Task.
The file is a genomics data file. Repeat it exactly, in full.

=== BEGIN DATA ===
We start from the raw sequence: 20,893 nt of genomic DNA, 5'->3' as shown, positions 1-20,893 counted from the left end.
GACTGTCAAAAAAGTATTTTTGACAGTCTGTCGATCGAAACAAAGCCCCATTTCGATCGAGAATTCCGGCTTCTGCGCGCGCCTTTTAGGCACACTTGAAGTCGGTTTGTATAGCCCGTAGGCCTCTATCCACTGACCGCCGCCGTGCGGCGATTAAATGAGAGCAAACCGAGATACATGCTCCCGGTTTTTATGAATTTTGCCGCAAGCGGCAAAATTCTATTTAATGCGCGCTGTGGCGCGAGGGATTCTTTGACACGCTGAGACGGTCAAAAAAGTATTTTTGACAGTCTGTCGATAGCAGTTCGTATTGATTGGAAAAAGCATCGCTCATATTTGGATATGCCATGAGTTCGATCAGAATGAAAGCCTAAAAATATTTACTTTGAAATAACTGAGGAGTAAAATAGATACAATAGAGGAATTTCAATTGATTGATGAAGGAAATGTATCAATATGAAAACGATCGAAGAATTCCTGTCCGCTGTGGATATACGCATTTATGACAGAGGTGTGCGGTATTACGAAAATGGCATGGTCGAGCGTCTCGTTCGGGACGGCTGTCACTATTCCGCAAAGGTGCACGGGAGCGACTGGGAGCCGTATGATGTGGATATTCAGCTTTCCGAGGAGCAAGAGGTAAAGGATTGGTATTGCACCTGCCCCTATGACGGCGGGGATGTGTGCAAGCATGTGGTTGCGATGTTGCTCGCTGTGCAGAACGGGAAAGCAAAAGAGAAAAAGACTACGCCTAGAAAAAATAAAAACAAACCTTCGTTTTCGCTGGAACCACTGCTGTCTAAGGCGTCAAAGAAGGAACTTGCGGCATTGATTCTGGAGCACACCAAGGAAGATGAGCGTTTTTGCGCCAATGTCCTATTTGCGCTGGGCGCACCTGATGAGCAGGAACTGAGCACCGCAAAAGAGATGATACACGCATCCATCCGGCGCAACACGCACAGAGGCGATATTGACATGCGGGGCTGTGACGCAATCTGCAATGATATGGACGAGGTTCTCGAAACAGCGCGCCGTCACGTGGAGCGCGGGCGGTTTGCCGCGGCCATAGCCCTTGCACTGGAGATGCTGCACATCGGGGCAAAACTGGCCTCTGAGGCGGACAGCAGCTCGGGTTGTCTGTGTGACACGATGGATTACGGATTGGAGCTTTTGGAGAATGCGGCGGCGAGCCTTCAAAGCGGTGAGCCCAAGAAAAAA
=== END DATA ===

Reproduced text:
We start from the raw sequence: 20,893 nt of genomic DNA, 5'->3' as shown, positions 1-20,893 counted from the left end.
GACTGTCAAAAAAGTATTTTTGACAGTCTGTCGATCGAAACAAAGCCCCATTTCGATCGAGAATTCCGGCTTCTGCGCGCGCCTTTTAGGCACACTTGAAGTCGGTTTGTATAGCCCGTAGGCCTCTATCCACTGACCGCCGCCGTGCGGCGATTAAATGAGAGCAAACCGAGATACATGCTCCCGGTTTTTATGAATTTTGCCGCAAGCGGCAAAATTCTATTTAATGCGCGCTGTGGCGCGAGGGATTCTTTGACACGCTGAGACGGTCAAAAAAGTATTTTTGACAGTCTGTCGATAGCAGTTCGTATTGATTGGAAAAAGCATCGCTCATATTTGGATATGCCATGAGTTCGATCAGAATGAAAGCCTAAAAATATTTACTTTGAAATAACTGAGGAGTAAAATAGATACAATAGAGGAATTTCAATTGATTGATGAAGGAAATGTATCAATATGAAAACGATCGAAGAATTCCTGTCCGCTGTGGATATACGCATTTATGACAGAGGTGTGCGGTATTACGAAAATGGCATGGTCGAGCGTCTCGTTCGGGACGGCTGTCACTATTCCGCAAAGGTGCACGGGAGCGACTGGGAGCCGTATGATGTGGATATTCAGCTTTCCGAGGAGCAAGAGGTAAAGGATTGGTATTGCACCTGCCCCTATGACGGCGGGGATGTGTGCAAGCATGTGGTTGCGATGTTGCTCGCTGTGCAGAACGGGAAAGCAAAAGAGAAAAAGACTACGCCTAGAAAAAATAAAAACAAACCTTCGTTTTCGCTGGAACCACTGCTGTCTAAGGCGTCAAAGAAGGAACTTGCGGCATTGATTCTGGAGCACACCAAGGAAGATGAGCGTTTTTGCGCCAATGTCCTATTTGCGCTGGGCGCACCTGATGAGCAGGAACTGAGCACCGCAAAAGAGATGATACACGCATCCATCCGGCGCAACACGCACAGAGGCGATATTGACATGCGGGGCTGTGACGCAATCTGCAATGATATGGACGAGGTTCTCGAAACAGCGCGCCGTCACGTGGAGCGCGGGCGGTTTGCCGCGGCCATAGCCCTTGCACTGGAGATGCTGCACATCGGGGCAAAACTGGCCTCTGAGGCGGACAGCAGCTCGGGTTGTCTGTGTGACACGATGGATTACGGATTGGAGCTTTTGGAGAATGCGGCGGCGAGCCTTCAAAGCGGTGAGCCCAAGAAAAAA